Khronos Group announces WebGL 1.0 specification for 3D accelerated browser content
Bit step forward for gaming
Marking a significant change in terms of the quality of games than can offered through a web browser, the final release specification of the WebGL standard has been released.
Overseen by collaborative industry outfit, Khronos Group, WebGL enables hardware-accelerated 3D graphics in HTML5 web browsers without the need for plug-ins, and is supported by companies such as Apple, Google, Mozilla and Opera.Faster, faster pussycat
This means developers will be able to do clever things such as using video frames as textures, as well as employing advanced lighting techniques and other real-time special effects, and using 3D objects. Of course, for the best performance it will still be best to use a plug-in - as currently happens with the likes of Unity - so code can run natively.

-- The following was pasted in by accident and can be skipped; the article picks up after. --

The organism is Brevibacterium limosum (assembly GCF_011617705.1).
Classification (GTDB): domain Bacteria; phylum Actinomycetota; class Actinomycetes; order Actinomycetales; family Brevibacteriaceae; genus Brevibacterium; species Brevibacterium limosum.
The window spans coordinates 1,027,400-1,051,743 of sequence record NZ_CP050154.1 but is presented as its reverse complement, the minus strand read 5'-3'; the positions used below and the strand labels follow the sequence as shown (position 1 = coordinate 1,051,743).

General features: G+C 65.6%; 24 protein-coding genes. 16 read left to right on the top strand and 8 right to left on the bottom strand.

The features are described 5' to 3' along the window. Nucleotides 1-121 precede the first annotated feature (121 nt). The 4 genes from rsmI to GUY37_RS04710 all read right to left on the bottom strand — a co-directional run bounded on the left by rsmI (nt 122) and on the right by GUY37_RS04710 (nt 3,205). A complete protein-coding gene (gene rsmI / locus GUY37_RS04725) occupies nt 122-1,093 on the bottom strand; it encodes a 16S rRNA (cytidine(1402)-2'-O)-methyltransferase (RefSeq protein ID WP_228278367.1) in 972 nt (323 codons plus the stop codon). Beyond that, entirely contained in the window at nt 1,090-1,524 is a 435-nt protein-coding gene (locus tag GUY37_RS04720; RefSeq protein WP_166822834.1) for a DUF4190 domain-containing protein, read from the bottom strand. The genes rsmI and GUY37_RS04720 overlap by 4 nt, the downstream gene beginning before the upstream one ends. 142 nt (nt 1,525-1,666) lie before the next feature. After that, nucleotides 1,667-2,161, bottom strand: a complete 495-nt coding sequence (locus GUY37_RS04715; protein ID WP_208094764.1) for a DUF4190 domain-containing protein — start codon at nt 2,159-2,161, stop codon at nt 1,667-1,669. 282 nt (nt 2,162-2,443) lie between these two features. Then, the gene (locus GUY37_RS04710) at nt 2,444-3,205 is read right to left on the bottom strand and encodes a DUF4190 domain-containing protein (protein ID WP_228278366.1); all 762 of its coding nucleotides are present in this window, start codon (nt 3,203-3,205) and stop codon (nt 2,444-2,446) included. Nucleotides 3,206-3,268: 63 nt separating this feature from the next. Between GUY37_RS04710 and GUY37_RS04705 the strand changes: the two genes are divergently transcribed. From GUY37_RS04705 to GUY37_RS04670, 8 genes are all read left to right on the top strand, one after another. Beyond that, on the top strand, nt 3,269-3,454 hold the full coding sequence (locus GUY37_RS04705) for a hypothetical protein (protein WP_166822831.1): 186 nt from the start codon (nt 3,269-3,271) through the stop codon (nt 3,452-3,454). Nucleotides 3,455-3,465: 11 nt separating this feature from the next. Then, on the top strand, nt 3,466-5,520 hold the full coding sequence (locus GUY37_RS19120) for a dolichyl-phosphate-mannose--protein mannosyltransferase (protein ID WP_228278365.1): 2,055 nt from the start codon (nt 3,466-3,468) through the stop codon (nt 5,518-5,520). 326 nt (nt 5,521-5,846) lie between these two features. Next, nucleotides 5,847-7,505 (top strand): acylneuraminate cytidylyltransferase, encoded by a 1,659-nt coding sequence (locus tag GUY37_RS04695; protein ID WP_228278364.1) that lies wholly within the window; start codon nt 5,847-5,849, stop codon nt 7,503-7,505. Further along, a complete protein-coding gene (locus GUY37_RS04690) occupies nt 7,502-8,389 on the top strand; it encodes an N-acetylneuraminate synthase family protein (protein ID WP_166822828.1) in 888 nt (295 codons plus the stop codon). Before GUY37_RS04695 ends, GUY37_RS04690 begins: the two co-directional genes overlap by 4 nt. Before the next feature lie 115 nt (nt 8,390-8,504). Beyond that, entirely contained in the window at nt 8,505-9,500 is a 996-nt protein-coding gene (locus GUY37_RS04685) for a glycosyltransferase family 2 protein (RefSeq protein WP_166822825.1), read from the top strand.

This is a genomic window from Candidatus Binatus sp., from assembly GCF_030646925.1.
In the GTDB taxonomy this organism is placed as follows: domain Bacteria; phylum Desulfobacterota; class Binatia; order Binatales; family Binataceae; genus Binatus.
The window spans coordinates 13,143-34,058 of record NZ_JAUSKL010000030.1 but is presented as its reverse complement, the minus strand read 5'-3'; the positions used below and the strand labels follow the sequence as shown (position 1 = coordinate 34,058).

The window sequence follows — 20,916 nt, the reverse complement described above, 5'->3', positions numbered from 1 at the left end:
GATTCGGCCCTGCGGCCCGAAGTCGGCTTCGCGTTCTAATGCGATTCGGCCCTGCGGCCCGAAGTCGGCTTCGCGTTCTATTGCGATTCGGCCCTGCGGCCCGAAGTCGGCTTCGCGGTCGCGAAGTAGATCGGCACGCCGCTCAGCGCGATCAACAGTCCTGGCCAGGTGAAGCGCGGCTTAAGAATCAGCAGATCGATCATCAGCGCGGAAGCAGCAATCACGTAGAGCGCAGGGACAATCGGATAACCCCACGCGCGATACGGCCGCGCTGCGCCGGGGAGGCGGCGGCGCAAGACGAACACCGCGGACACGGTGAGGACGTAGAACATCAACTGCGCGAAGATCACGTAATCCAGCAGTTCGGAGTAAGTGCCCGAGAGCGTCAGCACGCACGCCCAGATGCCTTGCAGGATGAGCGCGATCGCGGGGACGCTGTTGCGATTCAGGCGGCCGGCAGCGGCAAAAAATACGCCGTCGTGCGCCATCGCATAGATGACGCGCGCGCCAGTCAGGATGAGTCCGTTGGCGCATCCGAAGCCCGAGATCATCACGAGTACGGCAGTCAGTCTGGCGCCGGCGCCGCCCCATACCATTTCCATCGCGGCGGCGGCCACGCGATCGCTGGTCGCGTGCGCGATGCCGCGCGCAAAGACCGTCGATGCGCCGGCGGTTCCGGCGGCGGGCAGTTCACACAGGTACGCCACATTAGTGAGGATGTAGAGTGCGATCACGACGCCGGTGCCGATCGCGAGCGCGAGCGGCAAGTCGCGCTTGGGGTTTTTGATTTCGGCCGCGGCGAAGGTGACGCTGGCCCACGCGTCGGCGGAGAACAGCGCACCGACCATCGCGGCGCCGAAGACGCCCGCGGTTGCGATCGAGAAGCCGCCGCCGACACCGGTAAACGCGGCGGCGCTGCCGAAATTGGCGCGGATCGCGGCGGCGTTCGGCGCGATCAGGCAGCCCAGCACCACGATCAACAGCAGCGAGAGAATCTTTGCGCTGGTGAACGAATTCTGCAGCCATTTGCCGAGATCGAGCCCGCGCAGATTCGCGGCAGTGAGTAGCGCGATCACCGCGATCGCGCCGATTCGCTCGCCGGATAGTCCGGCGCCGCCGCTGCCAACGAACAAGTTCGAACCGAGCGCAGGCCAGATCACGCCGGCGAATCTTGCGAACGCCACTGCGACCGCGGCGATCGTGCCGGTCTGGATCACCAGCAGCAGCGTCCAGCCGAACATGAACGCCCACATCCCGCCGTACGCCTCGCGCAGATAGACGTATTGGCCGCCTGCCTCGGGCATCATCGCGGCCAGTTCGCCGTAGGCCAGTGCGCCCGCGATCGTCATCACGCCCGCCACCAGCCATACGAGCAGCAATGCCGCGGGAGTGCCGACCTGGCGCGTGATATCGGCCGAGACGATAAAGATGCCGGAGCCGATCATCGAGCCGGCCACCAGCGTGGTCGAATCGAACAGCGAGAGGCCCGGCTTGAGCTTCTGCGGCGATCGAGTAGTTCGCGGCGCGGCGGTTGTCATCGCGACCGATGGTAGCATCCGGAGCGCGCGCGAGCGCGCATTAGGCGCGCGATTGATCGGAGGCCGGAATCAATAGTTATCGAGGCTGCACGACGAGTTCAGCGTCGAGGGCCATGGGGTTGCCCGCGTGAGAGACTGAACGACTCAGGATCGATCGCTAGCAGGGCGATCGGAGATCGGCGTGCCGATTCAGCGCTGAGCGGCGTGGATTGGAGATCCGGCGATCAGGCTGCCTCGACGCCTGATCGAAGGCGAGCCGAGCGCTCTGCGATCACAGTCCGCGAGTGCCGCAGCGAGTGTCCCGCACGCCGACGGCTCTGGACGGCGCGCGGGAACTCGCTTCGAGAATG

Browsers already shipping with WebGL implementations including the beta releases for Firefox 4.0 and Chrome 9.0.Here be monsters
The only obvious issue for developers looking to support WebGL is Microsoft.
Because it doesn't support OpenGL - it has its own DirectX standard - Internet Explorer, which is still the most popular browser, isn't expected to support WebGL, at least, any time soon. Google is providing a workaround using its Angle technology to support OpenGL ES 2.0 via DirectX 9 however.
If you have a browser that supports WebGL, you can check out some early demos here.
[source: Khronos Group]